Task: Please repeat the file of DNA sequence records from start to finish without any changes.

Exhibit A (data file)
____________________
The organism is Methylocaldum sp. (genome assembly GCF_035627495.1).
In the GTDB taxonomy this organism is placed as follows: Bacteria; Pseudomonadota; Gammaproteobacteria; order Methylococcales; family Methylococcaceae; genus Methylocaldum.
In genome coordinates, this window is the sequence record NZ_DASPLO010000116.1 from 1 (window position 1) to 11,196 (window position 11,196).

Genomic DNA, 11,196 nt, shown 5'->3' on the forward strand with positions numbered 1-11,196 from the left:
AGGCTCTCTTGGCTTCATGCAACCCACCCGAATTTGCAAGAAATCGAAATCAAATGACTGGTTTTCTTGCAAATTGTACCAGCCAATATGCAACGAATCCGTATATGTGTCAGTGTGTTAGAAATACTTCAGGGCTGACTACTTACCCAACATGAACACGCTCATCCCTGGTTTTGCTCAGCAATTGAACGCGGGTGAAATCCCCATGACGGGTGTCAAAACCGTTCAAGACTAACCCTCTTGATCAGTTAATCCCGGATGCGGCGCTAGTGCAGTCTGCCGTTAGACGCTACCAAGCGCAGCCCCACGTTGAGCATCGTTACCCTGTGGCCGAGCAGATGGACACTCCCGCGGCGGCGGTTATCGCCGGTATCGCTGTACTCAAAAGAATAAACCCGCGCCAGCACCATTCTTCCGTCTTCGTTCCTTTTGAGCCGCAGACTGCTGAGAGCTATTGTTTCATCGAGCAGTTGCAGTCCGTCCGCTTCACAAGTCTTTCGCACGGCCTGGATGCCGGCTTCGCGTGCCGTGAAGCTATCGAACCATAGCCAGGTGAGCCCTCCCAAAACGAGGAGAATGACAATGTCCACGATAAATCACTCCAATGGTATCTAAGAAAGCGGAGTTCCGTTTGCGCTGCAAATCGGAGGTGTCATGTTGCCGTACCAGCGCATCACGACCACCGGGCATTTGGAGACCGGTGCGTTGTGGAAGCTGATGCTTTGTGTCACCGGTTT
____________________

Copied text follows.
The organism is Methylocaldum sp. (genome assembly GCF_035627495.1).
In the GTDB taxonomy this organism is placed as follows: Bacteria; Pseudomonadota; Gammaproteobacteria; order Methylococcales; family Methylococcaceae; genus Methylocaldum.
In genome coordinates, this window is the sequence record NZ_DASPLO010000116.1 from 1 (window position 1) to 11,196 (window position 11,196).

Genomic DNA, 11,196 nt, shown 5'->3' on the forward strand with positions numbered 1-11,196 from the left:
AGGCTCTCTTGGCTTCATGCAACCCACCCGAATTTGCAAGAAATCGAAATCAAATGACTGGTTTTCTTGCAAATTGTACCAGCCAATATGCAACGAATCCGTATATGTGTCAGTGTGTTAGAAATACTTCAGGGCTGACTACTTACCCAACATGAACACGCTCATCCCTGGTTTTGCTCAGCAATTGAACGCGGGTGAAATCCCCATGACGGGTGTCAAAACCGTTCAAGACTAACCCTCTTGATCAGTTAATCCCGGATGCGGCGCTAGTGCAGTCTGCCGTTAGACGCTACCAAGCGCAGCCCCACGTTGAGCATCGTTACCCTGTGGCCGAGCAGATGGACACTCCCGCGGCGGCGGTTATCGCCGGTATCGCTGTACTCAAAAGAATAAACCCGCGCCAGCACCATTCTTCCGTCTTCGTTCCTTTTGAGCCGCAGACTGCTGAGAGCTATTGTTTCATCGAGCAGTTGCAGTCCGTCCGCTTCACAAGTCTTTCGCACGGCCTGGATGCCGGCTTCGCGTGCCGTGAAGCTATCGAACCATAGCCAGGTGAGCCCTCCCAAAACGAGGAGAATGACAATGTCCACGATAAATCACTCCAATGGTATCTAAGAAAGCGGAGTTCCGTTTGCGCTGCAAATCGGAGGTGTCATGTTGCCGTACCAGCGCATCACGACCACCGGGCATTTGGAGACCGGTGCGTTGTGGAAGCTGATGCTTTGTGTCACCGGTTT